But then the Argentinians will simply invade the Falkland Islands, because they do not recognise the rights or status of the existing inhabitants, and therefore do not acknowledge the Falkland Islands Constitution, so in the opinion of Argentina they're incapable of declaring independence in the first place.
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Old Jan 20, 2012, 07:27 AM   #83
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I got a better idea: since neither side has a legit claim (UK since the world seems to hate them), let the USA take over.
I'm sorry, the world hates the UK? are you so up yourselves that you cannot even tell that it is the US that everyone hates? we have multi-countries that like us... the US has only those that it pays in "aid" and even then

Also rather hilarious you advocate for the US to take over the islands as everyone loves the US don't they
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Old Jan 20, 2012, 07:28 AM   #84
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we have multi-countries that like us...
Except during the Eurovision Song Contest
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Old Jan 20, 2012, 07:29 AM   #85
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Except during the Eurovision Song Contest
Yes well it was our own fault for putting Blue out there... I mean Blue
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Old Jan 20, 2012, 07:33 AM   #86
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Except during the Eurovision Song Contest
To be fair, the UK hates the UK when it's Eurovision time.
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Old Jan 20, 2012, 07:33 AM   #87
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On a different note, can I recommend this book?
http://www.amazon.co.uk/Sea-Harrier-...7066252&sr=8-1

It's very good read on the tactics used by the Sea Harrier force that flew from Invincible (and quite a damning read on the squadron that flew from Hermes, as well as the RAF's input).
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Old Jan 20, 2012, 08:33 AM   #88
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Solomon you are not.

This baby can speak for itself.

yep,that is a quite relevant point, and the strongest one supporting the british claims, in my opinion.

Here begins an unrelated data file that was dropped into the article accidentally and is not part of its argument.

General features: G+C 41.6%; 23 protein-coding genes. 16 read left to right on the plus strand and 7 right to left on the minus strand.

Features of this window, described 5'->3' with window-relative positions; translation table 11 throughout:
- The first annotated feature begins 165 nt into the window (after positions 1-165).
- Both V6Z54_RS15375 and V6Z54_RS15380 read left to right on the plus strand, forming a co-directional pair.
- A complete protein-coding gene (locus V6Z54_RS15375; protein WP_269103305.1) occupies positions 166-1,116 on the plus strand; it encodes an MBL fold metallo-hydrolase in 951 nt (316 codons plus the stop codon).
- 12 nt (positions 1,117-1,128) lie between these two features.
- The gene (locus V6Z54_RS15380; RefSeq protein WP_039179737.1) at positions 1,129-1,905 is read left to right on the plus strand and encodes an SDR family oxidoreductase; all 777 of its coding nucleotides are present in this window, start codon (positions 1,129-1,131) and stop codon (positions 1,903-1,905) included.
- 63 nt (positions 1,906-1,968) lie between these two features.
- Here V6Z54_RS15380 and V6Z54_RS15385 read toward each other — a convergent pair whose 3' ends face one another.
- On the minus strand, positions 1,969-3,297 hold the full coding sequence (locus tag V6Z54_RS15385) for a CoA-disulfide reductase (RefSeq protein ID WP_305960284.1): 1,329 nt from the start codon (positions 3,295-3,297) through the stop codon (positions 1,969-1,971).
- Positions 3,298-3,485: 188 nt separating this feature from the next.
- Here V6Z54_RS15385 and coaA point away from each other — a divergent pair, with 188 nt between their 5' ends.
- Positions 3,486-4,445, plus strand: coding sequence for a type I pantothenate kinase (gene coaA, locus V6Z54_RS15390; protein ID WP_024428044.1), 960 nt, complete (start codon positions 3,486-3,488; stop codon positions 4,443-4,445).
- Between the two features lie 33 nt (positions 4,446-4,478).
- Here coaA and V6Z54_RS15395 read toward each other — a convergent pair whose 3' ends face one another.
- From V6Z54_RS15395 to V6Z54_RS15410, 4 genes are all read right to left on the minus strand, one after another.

for what i read, legally the islands should be argentinian (although the history there is certainly complex).
the british basically are claiming squatter's rights.
the self-determination is a bit tricky, because there is no native population and the islands were ffinally orcibly occupied by the british by displacing argentinians who were there before the british takeover in 1833.

but that occurred in the 1830's so the "invaders" have been squatting there for quite a while.
on the other hand the argentinians have been claiming them for the entire time.
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Old Jan 20, 2012, 08:55 AM   #89
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But that occurred in the 1830's so the "invaders" have been squatting there for quite a while.

On the other hand the argentinians have been claiming them for the entire time.
Yep, but the American Indian also has prior claims, from almost Antiquity.

But the old saw is "Possession is nine points of the Law." LOL
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Old Jan 20, 2012, 11:54 AM   #90
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Well, let's hope Argentina would never be so idiotic as to try force again. Still I was surprised they got away with preventing Falkland Island-flagged vessels from using Argentinian ports. I hope the islanders fly EU flags on their ships to press the issue so that the Argentine stop acting like pouting infants.